Whiskey is for drinking, water is for fighting over. In the arid West, there may be no more precious resource. So why would Wyoming risk contaminating a valuable reserve of fresh water for short term economic gain?

On November 10, the Wyoming Oil and Gas Conservation Commission approved a request by Aethon Energy to dispose of billions of gallons of oil and gas waste fluids from operations in the Moneta Divide into the Madison Aquifer. 

The Madison is one of Wyoming’s most important aquifers, with remarkably high water quality. The Wyoming Water Development Commission considers the aquifer critically important for the water supply of the Wind River and Bighorn basins. It also supplies over a dozen Wyoming municipalities and the Bighorn regional water system, which provides water to 15 public water systems, and many ranching operations in the Bighorn Basin, Powder River Basin, and the Black Hills. 

The Madison Aquifer is a valuable water source for Wyoming, and its value will only grow as our climate continues to change and drought becomes more frequent.

Because the Madison Aquifer serves as a current and potential drinking water supply, it is protected under the Safe Drinking Water Act — which prohibits injection of oil and gas wastewater. However, a company can seek an  “aquifer exemption” if they can demonstrate that the aquifer “cannot now and will not in the future serve as a source of drinking water.” 

Aethon, a Texas-based investment firm, purchased the Moneta Divide oil and gas field from the previous owner, Encana, and has plans to expand the field by an additional 4,250 wells. The Moneta Divide field, east of Shoshoni, is located primarily on federal public lands managed by the Bureau of Land Management. At full field development, these wells would produce about 59 million gallons a day of oil and gas wastewater — a mix of formation and flowback water from fracking that contains toxins like benzene and high levels of salts. This produced water is dangerous for aquatic life, public health, and the environment, and must be disposed of responsibly. 

The BLM’s environmental review for the project states that treating and piping the water directly to Boysen Reservoir is the preferred method of disposal. Aethon acknowledges  that treatment is “a viable option for managing the total volume of produced water within the Project Area,” and that “water treatment technology is evolving quickly and will likely become less expensive and more efficient in the future.”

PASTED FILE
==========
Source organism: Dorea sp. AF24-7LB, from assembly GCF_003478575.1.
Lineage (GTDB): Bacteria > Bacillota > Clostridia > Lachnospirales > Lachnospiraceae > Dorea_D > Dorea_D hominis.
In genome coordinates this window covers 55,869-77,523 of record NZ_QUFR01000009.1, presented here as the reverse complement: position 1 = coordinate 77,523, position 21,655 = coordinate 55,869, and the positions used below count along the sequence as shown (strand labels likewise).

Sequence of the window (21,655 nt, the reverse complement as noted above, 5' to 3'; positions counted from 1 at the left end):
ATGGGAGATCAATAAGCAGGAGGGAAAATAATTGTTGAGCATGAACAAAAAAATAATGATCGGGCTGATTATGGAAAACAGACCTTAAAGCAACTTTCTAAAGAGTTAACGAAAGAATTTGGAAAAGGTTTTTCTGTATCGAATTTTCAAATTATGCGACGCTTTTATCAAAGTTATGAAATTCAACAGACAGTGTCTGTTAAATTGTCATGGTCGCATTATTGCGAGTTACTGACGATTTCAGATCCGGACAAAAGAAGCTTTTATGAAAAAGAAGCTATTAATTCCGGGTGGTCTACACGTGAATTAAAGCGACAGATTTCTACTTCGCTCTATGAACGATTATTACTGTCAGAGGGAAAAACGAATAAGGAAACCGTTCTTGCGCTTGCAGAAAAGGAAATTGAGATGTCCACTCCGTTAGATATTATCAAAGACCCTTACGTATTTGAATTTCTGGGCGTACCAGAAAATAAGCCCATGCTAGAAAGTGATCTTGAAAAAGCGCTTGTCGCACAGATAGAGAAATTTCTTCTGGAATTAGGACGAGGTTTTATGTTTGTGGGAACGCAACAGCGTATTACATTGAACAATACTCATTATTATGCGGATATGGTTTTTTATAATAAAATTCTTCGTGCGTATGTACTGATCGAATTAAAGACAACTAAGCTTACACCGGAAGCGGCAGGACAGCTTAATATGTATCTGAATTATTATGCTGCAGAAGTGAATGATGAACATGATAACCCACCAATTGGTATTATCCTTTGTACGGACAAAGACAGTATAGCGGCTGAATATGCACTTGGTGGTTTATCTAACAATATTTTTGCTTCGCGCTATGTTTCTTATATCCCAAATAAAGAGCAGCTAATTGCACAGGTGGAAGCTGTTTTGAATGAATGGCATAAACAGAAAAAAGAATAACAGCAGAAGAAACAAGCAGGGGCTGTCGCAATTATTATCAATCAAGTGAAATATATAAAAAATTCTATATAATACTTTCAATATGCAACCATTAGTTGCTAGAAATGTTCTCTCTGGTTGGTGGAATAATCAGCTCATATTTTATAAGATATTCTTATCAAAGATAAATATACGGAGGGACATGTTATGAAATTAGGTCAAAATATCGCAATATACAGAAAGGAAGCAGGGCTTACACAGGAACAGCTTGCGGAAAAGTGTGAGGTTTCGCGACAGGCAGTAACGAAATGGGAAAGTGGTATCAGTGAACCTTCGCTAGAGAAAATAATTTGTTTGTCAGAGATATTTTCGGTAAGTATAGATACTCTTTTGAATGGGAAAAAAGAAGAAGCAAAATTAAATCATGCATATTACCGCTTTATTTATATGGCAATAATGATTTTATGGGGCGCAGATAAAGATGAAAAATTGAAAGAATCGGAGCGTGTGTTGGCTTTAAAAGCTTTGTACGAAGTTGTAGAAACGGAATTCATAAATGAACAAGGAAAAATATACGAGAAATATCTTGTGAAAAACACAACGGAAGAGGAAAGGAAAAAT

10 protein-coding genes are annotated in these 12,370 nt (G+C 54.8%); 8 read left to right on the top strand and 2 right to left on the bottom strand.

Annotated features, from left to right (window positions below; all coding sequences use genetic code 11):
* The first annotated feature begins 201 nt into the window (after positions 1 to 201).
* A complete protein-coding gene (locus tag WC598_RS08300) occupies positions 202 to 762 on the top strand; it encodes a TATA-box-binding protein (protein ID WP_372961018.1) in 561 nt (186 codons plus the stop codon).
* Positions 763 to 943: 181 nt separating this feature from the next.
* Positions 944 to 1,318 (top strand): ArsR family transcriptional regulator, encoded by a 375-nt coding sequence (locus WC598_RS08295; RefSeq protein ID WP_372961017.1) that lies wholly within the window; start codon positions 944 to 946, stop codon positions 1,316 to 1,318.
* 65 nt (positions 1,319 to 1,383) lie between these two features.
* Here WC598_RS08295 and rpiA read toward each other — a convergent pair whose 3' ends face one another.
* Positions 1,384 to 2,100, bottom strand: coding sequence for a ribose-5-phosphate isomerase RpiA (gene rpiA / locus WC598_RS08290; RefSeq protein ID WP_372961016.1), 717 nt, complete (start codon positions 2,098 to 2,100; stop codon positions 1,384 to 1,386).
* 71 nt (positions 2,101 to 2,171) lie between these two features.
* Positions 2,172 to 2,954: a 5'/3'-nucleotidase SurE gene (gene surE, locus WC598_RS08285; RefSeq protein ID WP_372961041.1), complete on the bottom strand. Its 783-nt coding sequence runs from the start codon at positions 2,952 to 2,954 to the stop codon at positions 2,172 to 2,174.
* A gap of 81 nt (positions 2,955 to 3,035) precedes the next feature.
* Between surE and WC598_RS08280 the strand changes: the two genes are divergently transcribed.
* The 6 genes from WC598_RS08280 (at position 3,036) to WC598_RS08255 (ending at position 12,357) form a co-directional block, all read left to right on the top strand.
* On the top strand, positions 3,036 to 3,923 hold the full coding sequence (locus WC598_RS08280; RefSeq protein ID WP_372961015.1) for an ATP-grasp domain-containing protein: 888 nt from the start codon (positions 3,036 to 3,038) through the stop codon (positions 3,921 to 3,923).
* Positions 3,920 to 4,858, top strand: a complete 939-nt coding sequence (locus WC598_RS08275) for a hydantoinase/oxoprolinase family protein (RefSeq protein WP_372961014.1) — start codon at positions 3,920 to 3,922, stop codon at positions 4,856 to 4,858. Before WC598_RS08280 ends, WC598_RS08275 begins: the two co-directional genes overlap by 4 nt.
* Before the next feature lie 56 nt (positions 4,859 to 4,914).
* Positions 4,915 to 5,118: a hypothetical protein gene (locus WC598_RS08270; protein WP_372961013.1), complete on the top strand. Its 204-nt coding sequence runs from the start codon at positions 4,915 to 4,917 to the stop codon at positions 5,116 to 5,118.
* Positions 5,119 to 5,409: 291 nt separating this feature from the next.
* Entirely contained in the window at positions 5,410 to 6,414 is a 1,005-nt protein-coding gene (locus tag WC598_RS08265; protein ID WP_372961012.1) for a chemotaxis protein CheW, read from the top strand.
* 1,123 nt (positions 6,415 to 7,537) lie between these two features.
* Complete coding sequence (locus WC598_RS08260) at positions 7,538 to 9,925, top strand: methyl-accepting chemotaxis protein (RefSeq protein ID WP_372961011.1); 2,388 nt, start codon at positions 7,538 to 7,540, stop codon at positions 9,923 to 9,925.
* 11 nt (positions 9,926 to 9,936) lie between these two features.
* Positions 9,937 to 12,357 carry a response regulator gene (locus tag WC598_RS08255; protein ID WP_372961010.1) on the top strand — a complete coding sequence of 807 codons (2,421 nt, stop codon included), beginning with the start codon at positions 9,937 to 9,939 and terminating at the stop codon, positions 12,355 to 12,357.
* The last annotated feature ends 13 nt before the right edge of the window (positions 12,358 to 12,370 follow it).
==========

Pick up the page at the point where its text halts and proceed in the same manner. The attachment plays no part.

But for now, water treatment is expensive, and Aethon has tried several methods to shift that cost to the Wyoming public. First, Aethon proposed to dispose of vast quantities of wastewater by dumping it into tributaries that flow into Boysen and downstream to the Wind and Bighorn rivers.

Now Aethon is proposing another alternative —  injecting the wastewater into the Madison. This scheme is all too familiar. Aethon’s latest proposal is the fourth attempt by an operator to secure an injection permit for the Madison. The Oil and Gas Commission rejected previous requests after thoughtful deliberation by the commission, because the risk of contaminating the aquifer was too high.

Today, the composition of the commission has changed, and Aethon has renewed its efforts. At the November hearing, the commission heard hours of testimony from Aethon’s experts arguing that the injected wastewater could be contained in one part of the aquifer. The public raised numerous concerns during the scant half hour we had to present testimony. 

More than 100 citizens filed written comments, unanimously opposing an exemption. As residents of Powell stated, “The current water quality is good and could in the future be pumped to the surface for municipal and/or industrial water supplies.” A resident of Pavillion, who has been dealing with drinking water contaminated by oil and gas activity for the past 15 years, wrote, “I am in favor of responsible development of our oil and gas resources, but not at the expense of contaminating our good quality drinking water.”

Despite the public concerns, the commission voted 4–1 to approve the exemption. Wyoming State Geologist Erin Campbell, the one dissenting vote, asked her fellow commissioners before voting, “Do you want to risk contaminating a viable aquifer?” and called Aethon’s venture “a gamble I don’t feel comfortable taking.” 

The Madison Aquifer is a valuable water source for Wyoming, and its value will only grow as our climate continues to change and drought becomes more frequent. The Wyoming public isn’t comfortable rolling the dice with our water supply. Wyoming should take the long view and conserve our drinking water aquifers, not jeopardize an important public resource so that Aethon can avoid the cost of water treatment. 

While Wyoming has primacy over injection wells in the state, new aquifer exemptions require EPA approval. The EPA will review the existing record, including written comments and testimony from the November hearing. We’ll continue advocating the protection of the Madison and will urge the EPA to deny this exemption. We’ll also let you know when there are opportunities for the public to weigh in again. Your voices every step of the way have made a difference.



Conservation Advocate